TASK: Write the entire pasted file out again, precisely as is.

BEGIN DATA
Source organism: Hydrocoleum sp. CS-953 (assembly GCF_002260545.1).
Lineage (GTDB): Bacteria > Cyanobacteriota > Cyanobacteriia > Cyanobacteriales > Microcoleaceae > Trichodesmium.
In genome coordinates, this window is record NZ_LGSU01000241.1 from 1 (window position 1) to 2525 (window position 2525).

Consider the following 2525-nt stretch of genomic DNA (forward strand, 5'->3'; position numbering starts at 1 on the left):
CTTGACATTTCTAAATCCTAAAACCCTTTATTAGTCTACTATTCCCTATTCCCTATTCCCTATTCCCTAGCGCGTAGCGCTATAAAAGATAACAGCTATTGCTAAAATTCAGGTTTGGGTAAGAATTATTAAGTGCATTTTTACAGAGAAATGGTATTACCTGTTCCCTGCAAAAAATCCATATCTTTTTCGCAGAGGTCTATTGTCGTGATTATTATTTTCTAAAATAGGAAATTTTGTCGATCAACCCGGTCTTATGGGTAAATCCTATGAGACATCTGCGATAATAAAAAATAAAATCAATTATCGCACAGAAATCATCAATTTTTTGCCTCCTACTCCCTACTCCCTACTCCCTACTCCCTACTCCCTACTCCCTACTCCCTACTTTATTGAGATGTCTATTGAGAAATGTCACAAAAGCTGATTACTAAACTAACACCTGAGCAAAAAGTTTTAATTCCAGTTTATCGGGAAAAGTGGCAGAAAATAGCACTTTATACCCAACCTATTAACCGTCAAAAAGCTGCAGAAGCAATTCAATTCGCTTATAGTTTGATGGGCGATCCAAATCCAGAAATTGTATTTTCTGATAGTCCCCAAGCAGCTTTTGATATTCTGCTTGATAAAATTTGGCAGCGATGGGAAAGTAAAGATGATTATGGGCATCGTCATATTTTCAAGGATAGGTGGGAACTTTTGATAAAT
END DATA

Source organism: Hydrocoleum sp. CS-953 (assembly GCF_002260545.1).
Lineage (GTDB): Bacteria > Cyanobacteriota > Cyanobacteriia > Cyanobacteriales > Microcoleaceae > Trichodesmium.
In genome coordinates, this window is record NZ_LGSU01000241.1 from 1 (window position 1) to 2525 (window position 2525).

Consider the following 2525-nt stretch of genomic DNA (forward strand, 5'->3'; position numbering starts at 1 on the left):
CTTGACATTTCTAAATCCTAAAACCCTTTATTAGTCTACTATTCCCTATTCCCTATTCCCTATTCCCTAGCGCGTAGCGCTATAAAAGATAACAGCTATTGCTAAAATTCAGGTTTGGGTAAGAATTATTAAGTGCATTTTTACAGAGAAATGGTATTACCTGTTCCCTGCAAAAAATCCATATCTTTTTCGCAGAGGTCTATTGTCGTGATTATTATTTTCTAAAATAGGAAATTTTGTCGATCAACCCGGTCTTATGGGTAAATCCTATGAGACATCTGCGATAATAAAAAATAAAATCAATTATCGCACAGAAATCATCAATTTTTTGCCTCCTACTCCCTACTCCCTACTCCCTACTCCCTACTCCCTACTCCCTACTCCCTACTTTATTGAGATGTCTATTGAGAAATGTCACAAAAGCTGATTACTAAACTAACACCTGAGCAAAAAGTTTTAATTCCAGTTTATCGGGAAAAGTGGCAGAAAATAGCACTTTATACCCAACCTATTAACCGTCAAAAAGCTGCAGAAGCAATTCAATTCGCTTATAGTTTGATGGGCGATCCAAATCCAGAAATTGTATTTTCTGATAGTCCCCAAGCAGCTTTTGATATTCTGCTTGATAAAATTTGGCAGCGATGGGAAAGTAAAGATGATTATGGGCATCGTCATATTTTCAAGGATAGGTGGGAACTTTTGATAAAT